Come Alive in Family / Day 4


Ephesians 6: 1-4

Children, obey your parents in the Lord, for this is right. ‘Honour your father and mother’ - which is the first commandment with a promise - ‘so that it may go well with you and that you may enjoy long life on the earth.’

Fathers, do not exasperate your children; instead, bring them up in the training and instruction of the Lord.

Jeremiah 31: 31-34

‘The days are coming,’ declares the Lord,

 ‘when I will make a new covenant

with the people of Israel

and with the people of Judah.

It will not be like the covenant

I made with their ancestors

when I took them by the hand

to lead them out of Egypt,

because they broke my covenant,

though I was a husband to them,’

declares the Lord.

‘This is the covenant that I will make with the people of Israel

after that time,’ declares the Lord.

‘I will put my law in their minds

and write it on their hearts.

I will be their God,

and they will be my people.

No longer will they teach their neighbour,

or say to one another, “Know the Lord,”

because they will all know me,

from the least of them to the greatest,’

declares the Lord.

‘For I will forgive their wickedness

and will remember their sins no more.’


One of the most controversial and contentious issues around raising children is the area of discipline. The reality is that every child needs discipline if they are to grow into a healthy, happy, responsible adult with the ability to form good relationships within the family and outside it. While each family will have their own method of discipline, often it is the purpose of discipline that can be skewed.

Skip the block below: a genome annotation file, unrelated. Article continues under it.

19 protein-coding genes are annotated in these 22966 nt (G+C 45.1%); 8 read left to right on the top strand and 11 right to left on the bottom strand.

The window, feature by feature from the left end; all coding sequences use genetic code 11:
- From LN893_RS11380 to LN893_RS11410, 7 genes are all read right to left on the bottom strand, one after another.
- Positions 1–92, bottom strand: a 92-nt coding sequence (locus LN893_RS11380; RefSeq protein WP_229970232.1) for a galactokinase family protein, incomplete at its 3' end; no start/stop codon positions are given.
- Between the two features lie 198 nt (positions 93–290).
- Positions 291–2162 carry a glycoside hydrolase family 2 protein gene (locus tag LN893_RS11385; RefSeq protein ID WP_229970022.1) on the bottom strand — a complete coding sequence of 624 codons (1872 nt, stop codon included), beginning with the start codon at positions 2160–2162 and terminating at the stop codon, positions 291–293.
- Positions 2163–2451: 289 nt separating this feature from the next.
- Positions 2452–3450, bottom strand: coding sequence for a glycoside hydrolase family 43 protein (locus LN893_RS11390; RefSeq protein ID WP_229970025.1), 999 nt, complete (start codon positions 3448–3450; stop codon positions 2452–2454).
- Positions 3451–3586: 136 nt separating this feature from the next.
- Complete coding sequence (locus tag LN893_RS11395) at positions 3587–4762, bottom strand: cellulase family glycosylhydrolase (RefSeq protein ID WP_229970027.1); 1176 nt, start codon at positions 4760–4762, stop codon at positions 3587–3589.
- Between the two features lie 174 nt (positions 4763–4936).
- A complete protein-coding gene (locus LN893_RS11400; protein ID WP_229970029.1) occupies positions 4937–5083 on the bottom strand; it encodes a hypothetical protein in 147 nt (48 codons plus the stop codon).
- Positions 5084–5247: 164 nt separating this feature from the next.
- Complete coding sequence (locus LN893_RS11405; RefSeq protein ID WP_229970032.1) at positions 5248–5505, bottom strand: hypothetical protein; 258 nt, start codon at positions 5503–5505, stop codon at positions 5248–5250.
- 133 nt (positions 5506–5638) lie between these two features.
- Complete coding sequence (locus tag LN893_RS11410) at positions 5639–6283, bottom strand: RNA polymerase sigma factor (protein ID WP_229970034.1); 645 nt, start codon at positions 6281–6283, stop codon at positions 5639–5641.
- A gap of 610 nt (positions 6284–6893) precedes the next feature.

For most parents, if we are honest, the goal of disciplining our kids is to teach them to obey, to have them do as we say. Our efforts are directed toward shaping the wills of our children, showing them what is “good” and “bad” and then teaching them to choose “good.” However, while the goal of obedience and compliance is a good one, it is not the most important quality we want to develop in our children. The highest goals are love, relationship and freedom.

When the Pharisees asked Jesus what was the most important commandment, they wanted to know the rules and boundaries within which they could relate to God. However Jesus’ response was, “Love God and love your neighbour, as you love yourself” (Luke 10:27). Compliance and obedience were nowhere near as important as relationship and love. These are bedrock of the Kingdom, and they must be our foundational values if we wish to establish a Kingdom culture in our homes. Danny Silk says this:

“Heaven’s culture of relationships is vastly different than most everything we see on earth because God, the Father, is less interested in compliance and much more interested in love. This is the reason that He is trying to prepare us to live absolutely free lives in an environment of unlimited options more than trying to keep us from sin.”

In the Old Testament, the Law was all about external behaviour and obedience to a moral code. If you broke the rules you were punished, of you obeyed them, you were blessed. However, as Christians we live under a New Covenant (Matt 26:28). When God spoke of this New Covenant through the prophet Jeremiah, He revealed an entirely different way of relating to Him as Father:

“Behold, the days are coming,” says the Lord, “when I will make a new covenant….I will put My law in their minds, and write it on their hearts; and I will be their God, and they shall be My people.” (Jer. 31: 33).